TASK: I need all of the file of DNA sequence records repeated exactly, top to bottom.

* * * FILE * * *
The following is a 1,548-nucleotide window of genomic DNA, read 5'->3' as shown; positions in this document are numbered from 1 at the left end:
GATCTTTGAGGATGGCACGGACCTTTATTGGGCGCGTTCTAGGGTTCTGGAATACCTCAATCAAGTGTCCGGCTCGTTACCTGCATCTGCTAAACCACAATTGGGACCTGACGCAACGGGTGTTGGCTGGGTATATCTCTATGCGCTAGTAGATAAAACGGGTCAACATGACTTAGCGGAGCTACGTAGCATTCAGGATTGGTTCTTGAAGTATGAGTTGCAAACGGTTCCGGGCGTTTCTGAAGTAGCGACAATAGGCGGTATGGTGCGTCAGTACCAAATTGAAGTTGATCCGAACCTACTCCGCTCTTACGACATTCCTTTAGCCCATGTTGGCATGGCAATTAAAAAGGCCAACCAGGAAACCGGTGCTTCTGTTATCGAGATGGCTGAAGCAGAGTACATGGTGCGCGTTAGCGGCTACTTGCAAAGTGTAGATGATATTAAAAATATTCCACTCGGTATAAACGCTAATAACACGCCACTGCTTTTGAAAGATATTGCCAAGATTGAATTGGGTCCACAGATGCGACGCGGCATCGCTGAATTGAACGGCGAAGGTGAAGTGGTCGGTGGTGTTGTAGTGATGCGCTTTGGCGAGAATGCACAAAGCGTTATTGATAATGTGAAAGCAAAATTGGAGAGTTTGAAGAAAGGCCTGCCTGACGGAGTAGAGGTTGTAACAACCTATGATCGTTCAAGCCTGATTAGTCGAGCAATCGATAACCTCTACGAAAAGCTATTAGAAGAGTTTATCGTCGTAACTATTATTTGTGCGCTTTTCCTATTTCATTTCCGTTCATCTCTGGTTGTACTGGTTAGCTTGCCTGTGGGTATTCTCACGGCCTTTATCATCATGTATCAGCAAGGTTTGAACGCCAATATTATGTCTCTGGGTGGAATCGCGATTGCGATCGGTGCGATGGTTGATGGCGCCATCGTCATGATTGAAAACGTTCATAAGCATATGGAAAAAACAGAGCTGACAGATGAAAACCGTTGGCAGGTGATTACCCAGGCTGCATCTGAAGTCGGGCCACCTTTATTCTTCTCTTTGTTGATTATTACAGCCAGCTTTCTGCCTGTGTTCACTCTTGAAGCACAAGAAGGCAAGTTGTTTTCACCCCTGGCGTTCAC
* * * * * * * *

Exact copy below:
The following is a 1,548-nucleotide window of genomic DNA, read 5'->3' as shown; positions in this document are numbered from 1 at the left end:
GATCTTTGAGGATGGCACGGACCTTTATTGGGCGCGTTCTAGGGTTCTGGAATACCTCAATCAAGTGTCCGGCTCGTTACCTGCATCTGCTAAACCACAATTGGGACCTGACGCAACGGGTGTTGGCTGGGTATATCTCTATGCGCTAGTAGATAAAACGGGTCAACATGACTTAGCGGAGCTACGTAGCATTCAGGATTGGTTCTTGAAGTATGAGTTGCAAACGGTTCCGGGCGTTTCTGAAGTAGCGACAATAGGCGGTATGGTGCGTCAGTACCAAATTGAAGTTGATCCGAACCTACTCCGCTCTTACGACATTCCTTTAGCCCATGTTGGCATGGCAATTAAAAAGGCCAACCAGGAAACCGGTGCTTCTGTTATCGAGATGGCTGAAGCAGAGTACATGGTGCGCGTTAGCGGCTACTTGCAAAGTGTAGATGATATTAAAAATATTCCACTCGGTATAAACGCTAATAACACGCCACTGCTTTTGAAAGATATTGCCAAGATTGAATTGGGTCCACAGATGCGACGCGGCATCGCTGAATTGAACGGCGAAGGTGAAGTGGTCGGTGGTGTTGTAGTGATGCGCTTTGGCGAGAATGCACAAAGCGTTATTGATAATGTGAAAGCAAAATTGGAGAGTTTGAAGAAAGGCCTGCCTGACGGAGTAGAGGTTGTAACAACCTATGATCGTTCAAGCCTGATTAGTCGAGCAATCGATAACCTCTACGAAAAGCTATTAGAAGAGTTTATCGTCGTAACTATTATTTGTGCGCTTTTCCTATTTCATTTCCGTTCATCTCTGGTTGTACTGGTTAGCTTGCCTGTGGGTATTCTCACGGCCTTTATCATCATGTATCAGCAAGGTTTGAACGCCAATATTATGTCTCTGGGTGGAATCGCGATTGCGATCGGTGCGATGGTTGATGGCGCCATCGTCATGATTGAAAACGTTCATAAGCATATGGAAAAAACAGAGCTGACAGATGAAAACCGTTGGCAGGTGATTACCCAGGCTGCATCTGAAGTCGGGCCACCTTTATTCTTCTCTTTGTTGATTATTACAGCCAGCTTTCTGCCTGTGTTCACTCTTGAAGCACAAGAAGGCAAGTTGTTTTCACCCCTGGCGTTCAC